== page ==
CL&P preparing for 2013 hurricane season

Connecticut Light and Power has begun preparing for the 2013 hurricane season.

Bill Quinlan, CL&P’s senior vice president of emergency preparedness, said, “We learned a lot from Superstorm Sandy that will help us prepare for future hurricanes, but no utility can stop the wrath of Mother Nature, so we also encourage our customers to prepare in advance for the hurricane season.”

This year, CL&P will spend tens of millions of dollars on its vegetation management program, trimming trees along 4,420 miles of its distribution system and removing trees that pose a threat to the system. The company said it is also upgrading existing information technology systems and developing new technology to make its storm response more efficient, including a tool for assessing damage to the system and reporting materials needed for repairs and a centralized resource tracking system.

The company performs a comprehensive review every month of its 19 storm rooms across the state, ensuring that the equipment and technology for storm response is in place, and regularly verifies that employees have up-to-date training and are prepared to respond, if needed.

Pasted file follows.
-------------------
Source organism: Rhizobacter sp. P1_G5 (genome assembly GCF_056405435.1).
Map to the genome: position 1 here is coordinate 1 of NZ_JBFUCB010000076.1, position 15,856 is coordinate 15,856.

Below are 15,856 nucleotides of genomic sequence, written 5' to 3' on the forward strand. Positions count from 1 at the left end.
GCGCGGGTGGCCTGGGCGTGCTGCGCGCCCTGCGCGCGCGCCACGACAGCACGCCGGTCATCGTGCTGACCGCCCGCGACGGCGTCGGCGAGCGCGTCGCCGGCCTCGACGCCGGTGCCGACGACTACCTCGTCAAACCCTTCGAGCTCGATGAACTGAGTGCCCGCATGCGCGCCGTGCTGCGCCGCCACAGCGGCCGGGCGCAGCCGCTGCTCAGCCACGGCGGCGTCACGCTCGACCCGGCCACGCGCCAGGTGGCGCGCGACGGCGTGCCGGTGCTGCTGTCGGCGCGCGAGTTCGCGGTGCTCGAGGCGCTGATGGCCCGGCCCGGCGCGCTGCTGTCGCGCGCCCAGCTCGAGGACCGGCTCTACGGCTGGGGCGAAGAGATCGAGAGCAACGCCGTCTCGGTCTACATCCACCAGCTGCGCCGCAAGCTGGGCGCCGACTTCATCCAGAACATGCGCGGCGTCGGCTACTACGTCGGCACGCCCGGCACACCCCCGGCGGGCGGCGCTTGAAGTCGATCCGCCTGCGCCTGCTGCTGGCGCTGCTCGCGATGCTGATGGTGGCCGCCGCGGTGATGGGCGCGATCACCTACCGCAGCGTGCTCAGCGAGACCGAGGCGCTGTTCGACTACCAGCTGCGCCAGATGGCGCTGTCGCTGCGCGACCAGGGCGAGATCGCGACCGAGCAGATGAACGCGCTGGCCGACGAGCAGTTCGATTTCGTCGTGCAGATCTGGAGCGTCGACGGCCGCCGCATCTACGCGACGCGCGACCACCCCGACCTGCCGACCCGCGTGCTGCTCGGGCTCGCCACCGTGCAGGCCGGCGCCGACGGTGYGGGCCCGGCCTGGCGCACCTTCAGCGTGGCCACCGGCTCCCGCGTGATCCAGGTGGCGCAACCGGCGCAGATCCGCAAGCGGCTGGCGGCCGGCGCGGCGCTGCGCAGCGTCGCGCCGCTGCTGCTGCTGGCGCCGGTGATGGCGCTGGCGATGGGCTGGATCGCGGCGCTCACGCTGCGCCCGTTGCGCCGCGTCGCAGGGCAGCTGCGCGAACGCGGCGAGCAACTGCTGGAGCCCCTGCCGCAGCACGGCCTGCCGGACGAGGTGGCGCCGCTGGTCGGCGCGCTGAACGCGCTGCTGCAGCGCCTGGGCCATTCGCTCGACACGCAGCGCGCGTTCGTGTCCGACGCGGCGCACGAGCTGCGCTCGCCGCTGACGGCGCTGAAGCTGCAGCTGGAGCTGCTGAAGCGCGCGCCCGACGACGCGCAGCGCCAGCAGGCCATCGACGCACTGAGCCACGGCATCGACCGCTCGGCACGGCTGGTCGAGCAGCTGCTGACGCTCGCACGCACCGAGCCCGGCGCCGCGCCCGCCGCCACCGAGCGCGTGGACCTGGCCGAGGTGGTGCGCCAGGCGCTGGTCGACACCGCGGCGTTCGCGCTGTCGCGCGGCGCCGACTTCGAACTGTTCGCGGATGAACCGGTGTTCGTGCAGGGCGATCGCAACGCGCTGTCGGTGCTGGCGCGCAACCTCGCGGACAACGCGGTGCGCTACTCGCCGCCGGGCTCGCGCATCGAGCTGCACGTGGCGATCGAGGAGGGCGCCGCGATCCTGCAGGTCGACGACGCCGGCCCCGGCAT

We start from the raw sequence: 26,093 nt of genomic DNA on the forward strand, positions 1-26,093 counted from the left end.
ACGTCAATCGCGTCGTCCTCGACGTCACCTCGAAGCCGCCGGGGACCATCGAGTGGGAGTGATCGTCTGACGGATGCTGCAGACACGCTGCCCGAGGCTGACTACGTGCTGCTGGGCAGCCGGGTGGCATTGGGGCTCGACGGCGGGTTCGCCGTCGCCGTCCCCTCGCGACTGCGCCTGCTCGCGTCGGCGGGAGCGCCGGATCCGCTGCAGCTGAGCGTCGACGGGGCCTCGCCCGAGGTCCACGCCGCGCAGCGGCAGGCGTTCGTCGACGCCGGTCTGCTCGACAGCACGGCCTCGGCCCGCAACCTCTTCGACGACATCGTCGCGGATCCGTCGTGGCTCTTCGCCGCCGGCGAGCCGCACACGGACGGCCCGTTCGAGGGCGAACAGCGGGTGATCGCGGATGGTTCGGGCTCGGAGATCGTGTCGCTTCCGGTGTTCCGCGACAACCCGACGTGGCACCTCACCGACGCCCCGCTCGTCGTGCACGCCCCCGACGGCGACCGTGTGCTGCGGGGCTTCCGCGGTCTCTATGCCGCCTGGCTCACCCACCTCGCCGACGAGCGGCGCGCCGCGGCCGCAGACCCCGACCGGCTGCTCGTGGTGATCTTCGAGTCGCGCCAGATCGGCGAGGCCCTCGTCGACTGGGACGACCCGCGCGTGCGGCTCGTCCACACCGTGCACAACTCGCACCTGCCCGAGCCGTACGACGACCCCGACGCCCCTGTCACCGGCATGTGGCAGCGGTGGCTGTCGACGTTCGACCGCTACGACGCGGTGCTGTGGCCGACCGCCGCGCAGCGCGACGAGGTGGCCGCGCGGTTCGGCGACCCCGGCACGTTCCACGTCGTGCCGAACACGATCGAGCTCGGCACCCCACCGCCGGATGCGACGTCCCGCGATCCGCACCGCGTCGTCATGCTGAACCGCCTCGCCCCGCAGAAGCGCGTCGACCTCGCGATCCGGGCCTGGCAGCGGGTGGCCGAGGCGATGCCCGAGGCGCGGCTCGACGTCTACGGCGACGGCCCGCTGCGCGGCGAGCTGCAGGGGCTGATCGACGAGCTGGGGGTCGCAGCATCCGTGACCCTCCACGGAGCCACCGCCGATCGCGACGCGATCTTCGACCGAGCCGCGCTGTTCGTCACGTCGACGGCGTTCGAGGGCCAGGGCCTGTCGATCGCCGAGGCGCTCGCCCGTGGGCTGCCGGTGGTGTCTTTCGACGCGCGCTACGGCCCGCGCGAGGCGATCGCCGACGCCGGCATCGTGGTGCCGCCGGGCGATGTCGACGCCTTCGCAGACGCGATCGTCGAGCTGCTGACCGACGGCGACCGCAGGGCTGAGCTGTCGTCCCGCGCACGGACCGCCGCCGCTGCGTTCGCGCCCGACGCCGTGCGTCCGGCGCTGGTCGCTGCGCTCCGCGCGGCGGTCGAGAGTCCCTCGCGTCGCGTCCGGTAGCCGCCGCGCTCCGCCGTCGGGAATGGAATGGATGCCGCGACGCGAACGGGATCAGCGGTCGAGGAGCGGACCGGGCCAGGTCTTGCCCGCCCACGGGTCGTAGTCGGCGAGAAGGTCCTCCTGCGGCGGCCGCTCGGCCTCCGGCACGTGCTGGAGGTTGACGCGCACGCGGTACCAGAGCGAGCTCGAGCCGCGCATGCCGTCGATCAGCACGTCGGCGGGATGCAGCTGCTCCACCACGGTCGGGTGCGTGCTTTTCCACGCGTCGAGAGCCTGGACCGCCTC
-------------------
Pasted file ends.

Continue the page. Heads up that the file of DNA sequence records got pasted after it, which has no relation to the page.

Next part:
Throughout hurricane season, CL&P will be providing tips on how to prepare for hurricanes and other emergencies on social media — @CTLightandPower on Twitter using #PrepTip and at The company will also share information from the Federal Emergency Management Agency (FEMA) and the American Red Cross that will help customers prepare for and respond to emergencies.

The company also encourages customers to prepare by ensuring their families or businesses have an emergency plan in place, and keeping a storm kit stocked with essential supplies. For an overview of what to include in a kit, check out CL&P’s “Shopping for A Storm Kit” video on YouTube at

Customers who depend on electricity for critical medical needs are urged to contact CL&P at 800-791-3369 so they can be enrolled in a voluntary notification program intended to help them better prepare for scheduled outages or the potential for outages from severe weather. CL&P said “it is critical that customers who rely on electricity for medical needs establish a backup plan, such as a generator system, as restoration priority is given only to locations critical to public safety and well-being, such as police and fire stations, hospitals, water and sewage treatment plants and emergency shelters.”

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